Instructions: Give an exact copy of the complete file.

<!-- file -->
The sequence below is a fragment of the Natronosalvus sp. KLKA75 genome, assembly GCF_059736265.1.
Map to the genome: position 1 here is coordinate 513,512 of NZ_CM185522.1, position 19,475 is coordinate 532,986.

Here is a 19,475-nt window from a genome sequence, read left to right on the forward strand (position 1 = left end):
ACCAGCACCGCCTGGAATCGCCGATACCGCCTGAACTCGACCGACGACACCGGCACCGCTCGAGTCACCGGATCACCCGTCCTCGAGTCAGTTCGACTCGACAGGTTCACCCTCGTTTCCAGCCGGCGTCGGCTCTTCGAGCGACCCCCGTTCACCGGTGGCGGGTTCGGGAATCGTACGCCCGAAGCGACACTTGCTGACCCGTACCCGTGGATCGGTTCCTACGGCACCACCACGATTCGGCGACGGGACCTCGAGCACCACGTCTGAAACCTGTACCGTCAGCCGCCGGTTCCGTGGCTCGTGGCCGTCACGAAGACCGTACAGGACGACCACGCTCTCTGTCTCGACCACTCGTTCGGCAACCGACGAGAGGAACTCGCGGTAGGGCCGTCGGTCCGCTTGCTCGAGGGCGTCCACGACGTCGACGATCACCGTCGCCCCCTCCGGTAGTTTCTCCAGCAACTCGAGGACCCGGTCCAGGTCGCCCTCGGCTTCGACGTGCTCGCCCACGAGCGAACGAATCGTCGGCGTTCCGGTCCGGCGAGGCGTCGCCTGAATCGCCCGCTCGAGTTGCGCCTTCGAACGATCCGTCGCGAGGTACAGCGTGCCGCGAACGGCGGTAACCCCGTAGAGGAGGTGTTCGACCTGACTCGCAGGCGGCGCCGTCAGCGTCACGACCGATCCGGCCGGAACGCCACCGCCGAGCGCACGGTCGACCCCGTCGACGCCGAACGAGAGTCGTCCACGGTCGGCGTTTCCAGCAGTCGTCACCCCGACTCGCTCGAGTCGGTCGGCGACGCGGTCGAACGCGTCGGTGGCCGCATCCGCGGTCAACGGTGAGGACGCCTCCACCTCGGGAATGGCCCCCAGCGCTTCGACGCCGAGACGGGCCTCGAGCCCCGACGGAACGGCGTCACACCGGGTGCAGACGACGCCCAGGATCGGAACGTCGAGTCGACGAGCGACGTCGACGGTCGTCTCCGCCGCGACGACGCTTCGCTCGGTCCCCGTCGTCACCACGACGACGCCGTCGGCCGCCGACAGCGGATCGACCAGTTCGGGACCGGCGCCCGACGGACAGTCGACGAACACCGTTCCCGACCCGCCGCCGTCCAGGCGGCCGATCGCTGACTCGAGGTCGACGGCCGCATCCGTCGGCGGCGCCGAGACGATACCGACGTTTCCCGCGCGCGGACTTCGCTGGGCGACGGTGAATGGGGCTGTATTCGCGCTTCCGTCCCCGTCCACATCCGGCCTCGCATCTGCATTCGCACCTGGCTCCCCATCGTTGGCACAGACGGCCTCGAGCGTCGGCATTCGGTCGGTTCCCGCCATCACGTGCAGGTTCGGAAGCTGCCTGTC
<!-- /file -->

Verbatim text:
The sequence below is a fragment of the Natronosalvus sp. KLKA75 genome, assembly GCF_059736265.1.
Map to the genome: position 1 here is coordinate 513,512 of NZ_CM185522.1, position 19,475 is coordinate 532,986.

Here is a 19,475-nt window from a genome sequence, read left to right on the forward strand (position 1 = left end):
ACCAGCACCGCCTGGAATCGCCGATACCGCCTGAACTCGACCGACGACACCGGCACCGCTCGAGTCACCGGATCACCCGTCCTCGAGTCAGTTCGACTCGACAGGTTCACCCTCGTTTCCAGCCGGCGTCGGCTCTTCGAGCGACCCCCGTTCACCGGTGGCGGGTTCGGGAATCGTACGCCCGAAGCGACACTTGCTGACCCGTACCCGTGGATCGGTTCCTACGGCACCACCACGATTCGGCGACGGGACCTCGAGCACCACGTCTGAAACCTGTACCGTCAGCCGCCGGTTCCGTGGCTCGTGGCCGTCACGAAGACCGTACAGGACGACCACGCTCTCTGTCTCGACCACTCGTTCGGCAACCGACGAGAGGAACTCGCGGTAGGGCCGTCGGTCCGCTTGCTCGAGGGCGTCCACGACGTCGACGATCACCGTCGCCCCCTCCGGTAGTTTCTCCAGCAACTCGAGGACCCGGTCCAGGTCGCCCTCGGCTTCGACGTGCTCGCCCACGAGCGAACGAATCGTCGGCGTTCCGGTCCGGCGAGGCGTCGCCTGAATCGCCCGCTCGAGTTGCGCCTTCGAACGATCCGTCGCGAGGTACAGCGTGCCGCGAACGGCGGTAACCCCGTAGAGGAGGTGTTCGACCTGACTCGCAGGCGGCGCCGTCAGCGTCACGACCGATCCGGCCGGAACGCCACCGCCGAGCGCACGGTCGACCCCGTCGACGCCGAACGAGAGTCGTCCACGGTCGGCGTTTCCAGCAGTCGTCACCCCGACTCGCTCGAGTCGGTCGGCGACGCGGTCGAACGCGTCGGTGGCCGCATCCGCGGTCAACGGTGAGGACGCCTCCACCTCGGGAATGGCCCCCAGCGCTTCGACGCCGAGACGGGCCTCGAGCCCCGACGGAACGGCGTCACACCGGGTGCAGACGACGCCCAGGATCGGAACGTCGAGTCGACGAGCGACGTCGACGGTCGTCTCCGCCGCGACGACGCTTCGCTCGGTCCCCGTCGTCACCACGACGACGCCGTCGGCCGCCGACAGCGGATCGACCAGTTCGGGACCGGCGCCCGACGGACAGTCGACGAACACCGTTCCCGACCCGCCGCCGTCCAGGCGGCCGATCGCTGACTCGAGGTCGACGGCCGCATCCGTCGGCGGCGCCGAGACGATACCGACGTTTCCCGCGCGCGGACTTCGCTGGGCGACGGTGAATGGGGCTGTATTCGCGCTTCCGTCCCCGTCCACATCCGGCCTCGCATCTGCATTCGCACCTGGCTCCCCATCGTTGGCACAGACGGCCTCGAGCGTCGGCATTCGGTCGGTTCCCGCCATCACGTGCAGGTTCGGAAGCTGCCTGTC